3-Act Math lessons
Act 1 in a 3-Act math lesson is designed to compel students to use abductive reasoning to wonder about a visual, ask questions, identify missing information that might be useful, make predictions, and develop their understanding of a problem through inquiry and structured, but also informal, discourse.
Think about Andrew Stadel’s iconic File Cabinet task. Here’s the Act 1 video.
A textbook might offer the same surface area problem that looks like:
A sticky note is 3 inches square. A file cabinet measures 18 inches by 36 inches by 72 inches. How many sticky notes would it take to cover the lateral sides and the top of the file cabinet? (Note: The file cabinet is a rectangular prism.)
Andrew’s approach invites abductive reasoning. Brains are excited and are compelled to ask: How many sticky notes will it take? And from there a need for clarity about the problem and an avenue to inquire about missing information.
The textbook approach just sucks.
(Want to know more about 3-Acts? There are a lot of folks that have amazing 3-Act Math lessons. You can find some of my favorite folks on my home page. You can find my small bank of 3-Acts and useful background information here. Check out Dan Meyer’s 3-Acts for middle and high school students here and Graham Fletchers 3-Acts for elementary students here. )
Numberless Word Problems
Here’s a way to start thinking about a word problem: Suzy needs some apples to make a few pies. What do you wonder?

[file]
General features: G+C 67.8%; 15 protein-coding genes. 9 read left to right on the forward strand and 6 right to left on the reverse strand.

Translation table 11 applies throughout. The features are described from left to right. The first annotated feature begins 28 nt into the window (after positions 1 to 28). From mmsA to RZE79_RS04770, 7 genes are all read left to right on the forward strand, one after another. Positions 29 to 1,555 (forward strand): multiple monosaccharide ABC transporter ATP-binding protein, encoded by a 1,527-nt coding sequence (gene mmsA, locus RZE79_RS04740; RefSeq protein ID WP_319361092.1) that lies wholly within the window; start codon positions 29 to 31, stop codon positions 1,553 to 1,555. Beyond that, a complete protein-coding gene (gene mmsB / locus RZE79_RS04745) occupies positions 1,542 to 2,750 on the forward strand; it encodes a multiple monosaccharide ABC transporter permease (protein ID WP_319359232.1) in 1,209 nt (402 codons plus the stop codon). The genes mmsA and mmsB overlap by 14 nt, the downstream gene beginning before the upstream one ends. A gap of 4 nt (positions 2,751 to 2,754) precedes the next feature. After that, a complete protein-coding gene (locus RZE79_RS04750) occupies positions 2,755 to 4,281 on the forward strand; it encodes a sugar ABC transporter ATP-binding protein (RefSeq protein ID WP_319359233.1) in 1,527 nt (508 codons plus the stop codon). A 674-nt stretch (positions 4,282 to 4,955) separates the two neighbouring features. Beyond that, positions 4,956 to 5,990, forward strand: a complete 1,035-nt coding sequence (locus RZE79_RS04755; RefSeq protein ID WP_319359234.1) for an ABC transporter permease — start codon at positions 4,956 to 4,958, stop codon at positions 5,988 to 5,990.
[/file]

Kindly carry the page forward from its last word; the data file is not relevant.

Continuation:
Here’s another way to approach that problem:
Here are two pictures to get students talking about data and asking/answering questions.
Here’s another way to get students to try and talk about data:
The textbook problems above miss the opportunity to let students understand the problem and reason about a solution using abductive reasoning. The numberless presentation of problems invite students to fill in the missing information and leverages abductive reasoning to promote student thinking and engagement.
(Brian Bushart and Regina Payne have done a lot of work on Numberless Word Problems. Check out Brian’s amazing stuff using images too. If you’re interested, you can find out more about my work with numberless word problems here, here, and here.)
If you haven’t see Andrew’s Estimation180 activities, you should check them out. They’re amazing for leveraging abductive reasoning as students use context clues to improve their estimating skills and number sense.
Here’s a simple example that asks students to put these cups in order from least to greatest in terms of their capacity.
You can’t help but wonder about which of these glasses might hold the most (or least) water. And indeed, there’s no firm evidence to use. We must fill in the information by making thoughtful guesses and estimations about the dimensions of each glass. Students can start talking about volume without having to formally talk about volume. It makes math thinking more accessible.
An Invitation to You
Help us get better together.
- How do you leverage abductive reasoning in your math classes to engage students?
- What questions do you have about abductive reasoning?
- What opportunities am I missing in the conversation about abductive reasoning?